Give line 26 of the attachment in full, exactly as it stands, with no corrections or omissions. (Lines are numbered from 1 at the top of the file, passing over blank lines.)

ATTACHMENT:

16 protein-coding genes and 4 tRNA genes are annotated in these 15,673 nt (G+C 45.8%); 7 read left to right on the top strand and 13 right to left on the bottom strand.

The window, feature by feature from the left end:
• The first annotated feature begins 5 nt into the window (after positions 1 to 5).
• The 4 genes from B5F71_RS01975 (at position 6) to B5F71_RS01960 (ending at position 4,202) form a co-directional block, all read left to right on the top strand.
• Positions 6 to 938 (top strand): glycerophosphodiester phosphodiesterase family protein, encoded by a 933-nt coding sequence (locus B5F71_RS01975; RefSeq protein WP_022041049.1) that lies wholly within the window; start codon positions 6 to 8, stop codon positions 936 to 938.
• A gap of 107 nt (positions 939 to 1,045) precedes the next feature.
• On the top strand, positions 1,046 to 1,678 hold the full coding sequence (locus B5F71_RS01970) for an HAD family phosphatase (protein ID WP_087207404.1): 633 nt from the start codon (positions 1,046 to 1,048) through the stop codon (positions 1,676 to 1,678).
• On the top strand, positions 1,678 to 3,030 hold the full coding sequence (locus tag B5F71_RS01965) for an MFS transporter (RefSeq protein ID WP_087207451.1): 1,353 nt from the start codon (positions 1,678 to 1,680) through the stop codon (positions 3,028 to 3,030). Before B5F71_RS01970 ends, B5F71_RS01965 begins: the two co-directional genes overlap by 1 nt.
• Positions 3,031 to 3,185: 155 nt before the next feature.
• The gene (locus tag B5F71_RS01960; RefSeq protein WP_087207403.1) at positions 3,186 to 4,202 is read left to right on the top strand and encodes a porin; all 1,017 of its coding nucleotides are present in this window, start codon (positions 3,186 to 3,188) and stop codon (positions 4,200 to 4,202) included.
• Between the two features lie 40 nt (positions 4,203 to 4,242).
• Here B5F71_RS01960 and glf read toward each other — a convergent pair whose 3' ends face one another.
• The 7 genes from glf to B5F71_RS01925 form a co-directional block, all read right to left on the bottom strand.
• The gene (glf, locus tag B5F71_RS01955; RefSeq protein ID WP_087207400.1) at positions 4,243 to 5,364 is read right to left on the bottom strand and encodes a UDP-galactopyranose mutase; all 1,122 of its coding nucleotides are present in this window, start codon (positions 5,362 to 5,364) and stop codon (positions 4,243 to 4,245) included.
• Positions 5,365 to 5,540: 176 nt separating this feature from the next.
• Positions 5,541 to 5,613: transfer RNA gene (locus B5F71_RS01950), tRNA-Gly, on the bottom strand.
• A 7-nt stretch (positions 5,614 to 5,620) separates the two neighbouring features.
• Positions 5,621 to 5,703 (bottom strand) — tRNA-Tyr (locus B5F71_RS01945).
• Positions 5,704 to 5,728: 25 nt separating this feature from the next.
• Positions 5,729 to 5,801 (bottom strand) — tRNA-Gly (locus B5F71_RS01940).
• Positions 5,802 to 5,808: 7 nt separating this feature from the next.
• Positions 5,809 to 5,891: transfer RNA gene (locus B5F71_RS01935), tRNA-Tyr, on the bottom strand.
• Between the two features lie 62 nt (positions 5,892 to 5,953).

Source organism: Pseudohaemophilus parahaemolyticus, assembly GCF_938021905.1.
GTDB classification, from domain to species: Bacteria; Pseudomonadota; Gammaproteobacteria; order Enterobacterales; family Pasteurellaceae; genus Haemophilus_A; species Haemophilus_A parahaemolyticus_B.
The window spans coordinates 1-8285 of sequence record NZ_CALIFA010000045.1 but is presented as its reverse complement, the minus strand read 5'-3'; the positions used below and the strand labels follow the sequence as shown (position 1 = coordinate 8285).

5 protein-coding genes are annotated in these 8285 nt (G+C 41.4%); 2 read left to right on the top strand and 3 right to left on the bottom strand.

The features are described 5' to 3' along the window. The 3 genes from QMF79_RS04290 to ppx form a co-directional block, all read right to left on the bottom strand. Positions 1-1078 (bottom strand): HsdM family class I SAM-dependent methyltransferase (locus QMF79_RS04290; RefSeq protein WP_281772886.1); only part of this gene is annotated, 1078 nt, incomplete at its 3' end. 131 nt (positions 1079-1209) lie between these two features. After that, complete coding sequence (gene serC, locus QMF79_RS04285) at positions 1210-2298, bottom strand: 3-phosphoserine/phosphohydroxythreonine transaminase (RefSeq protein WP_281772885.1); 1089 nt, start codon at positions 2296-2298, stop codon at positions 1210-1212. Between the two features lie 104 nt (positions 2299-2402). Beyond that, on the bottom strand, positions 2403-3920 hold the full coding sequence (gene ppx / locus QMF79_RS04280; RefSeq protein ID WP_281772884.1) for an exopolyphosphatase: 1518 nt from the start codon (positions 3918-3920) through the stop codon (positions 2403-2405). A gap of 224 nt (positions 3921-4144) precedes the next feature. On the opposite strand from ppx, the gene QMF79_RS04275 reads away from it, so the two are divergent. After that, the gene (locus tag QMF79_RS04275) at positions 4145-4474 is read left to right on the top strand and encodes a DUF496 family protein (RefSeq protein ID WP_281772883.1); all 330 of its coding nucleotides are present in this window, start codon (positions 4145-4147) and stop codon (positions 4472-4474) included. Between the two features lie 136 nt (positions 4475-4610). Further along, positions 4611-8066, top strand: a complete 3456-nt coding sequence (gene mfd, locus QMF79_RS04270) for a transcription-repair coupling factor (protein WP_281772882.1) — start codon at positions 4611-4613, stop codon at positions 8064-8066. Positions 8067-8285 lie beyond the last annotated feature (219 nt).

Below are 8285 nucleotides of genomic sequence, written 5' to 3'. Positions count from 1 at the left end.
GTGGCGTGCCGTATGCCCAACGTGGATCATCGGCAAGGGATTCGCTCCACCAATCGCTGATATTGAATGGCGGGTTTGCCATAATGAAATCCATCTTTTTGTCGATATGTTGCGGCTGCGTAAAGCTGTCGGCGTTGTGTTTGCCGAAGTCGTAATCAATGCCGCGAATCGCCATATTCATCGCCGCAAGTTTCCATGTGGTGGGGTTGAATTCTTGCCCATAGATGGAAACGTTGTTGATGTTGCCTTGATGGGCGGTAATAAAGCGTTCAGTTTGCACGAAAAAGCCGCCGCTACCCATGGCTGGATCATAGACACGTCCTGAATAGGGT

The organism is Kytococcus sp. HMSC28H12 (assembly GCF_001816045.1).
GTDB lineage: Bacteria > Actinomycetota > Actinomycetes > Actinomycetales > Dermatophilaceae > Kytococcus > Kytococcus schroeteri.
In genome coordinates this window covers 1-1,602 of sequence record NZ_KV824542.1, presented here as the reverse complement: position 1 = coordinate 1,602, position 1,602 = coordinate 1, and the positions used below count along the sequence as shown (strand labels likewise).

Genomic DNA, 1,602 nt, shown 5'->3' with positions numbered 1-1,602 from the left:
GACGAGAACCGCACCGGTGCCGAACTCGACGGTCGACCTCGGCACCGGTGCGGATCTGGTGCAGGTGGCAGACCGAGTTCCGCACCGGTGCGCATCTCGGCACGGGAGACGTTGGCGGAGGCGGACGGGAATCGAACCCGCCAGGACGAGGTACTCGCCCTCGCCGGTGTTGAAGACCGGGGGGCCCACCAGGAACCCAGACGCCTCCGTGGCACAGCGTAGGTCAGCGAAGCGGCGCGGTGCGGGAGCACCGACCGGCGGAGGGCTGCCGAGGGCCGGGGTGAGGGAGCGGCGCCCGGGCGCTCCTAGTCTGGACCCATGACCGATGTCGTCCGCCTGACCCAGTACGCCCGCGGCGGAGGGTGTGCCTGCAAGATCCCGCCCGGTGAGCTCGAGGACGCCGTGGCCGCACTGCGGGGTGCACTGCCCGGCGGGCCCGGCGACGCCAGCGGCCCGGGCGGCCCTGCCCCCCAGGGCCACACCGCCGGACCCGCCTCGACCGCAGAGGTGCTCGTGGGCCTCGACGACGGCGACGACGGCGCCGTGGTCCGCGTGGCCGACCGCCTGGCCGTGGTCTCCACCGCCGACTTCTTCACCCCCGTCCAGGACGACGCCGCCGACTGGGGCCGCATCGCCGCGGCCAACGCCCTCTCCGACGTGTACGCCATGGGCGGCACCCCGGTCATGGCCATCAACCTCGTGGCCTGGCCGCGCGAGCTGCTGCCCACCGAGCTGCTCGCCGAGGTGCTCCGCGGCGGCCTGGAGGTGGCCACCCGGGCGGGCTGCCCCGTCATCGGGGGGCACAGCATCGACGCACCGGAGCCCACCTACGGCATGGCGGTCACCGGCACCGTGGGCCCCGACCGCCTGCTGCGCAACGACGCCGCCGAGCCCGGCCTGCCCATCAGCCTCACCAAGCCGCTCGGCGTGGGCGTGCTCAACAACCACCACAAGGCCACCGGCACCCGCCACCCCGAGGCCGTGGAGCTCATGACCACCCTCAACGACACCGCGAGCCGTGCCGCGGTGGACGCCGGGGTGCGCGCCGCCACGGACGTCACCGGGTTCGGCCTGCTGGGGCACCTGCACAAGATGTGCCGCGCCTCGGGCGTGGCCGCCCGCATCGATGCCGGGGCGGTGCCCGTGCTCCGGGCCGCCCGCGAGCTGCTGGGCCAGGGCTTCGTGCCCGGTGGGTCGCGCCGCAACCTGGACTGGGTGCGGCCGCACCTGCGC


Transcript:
The window spans coordinates 1-8285 of sequence record NZ_CALIFA010000045.1 but is presented as its reverse complement, the minus strand read 5'-3'; the positions used below and the strand labels follow the sequence as shown (position 1 = coordinate 8285).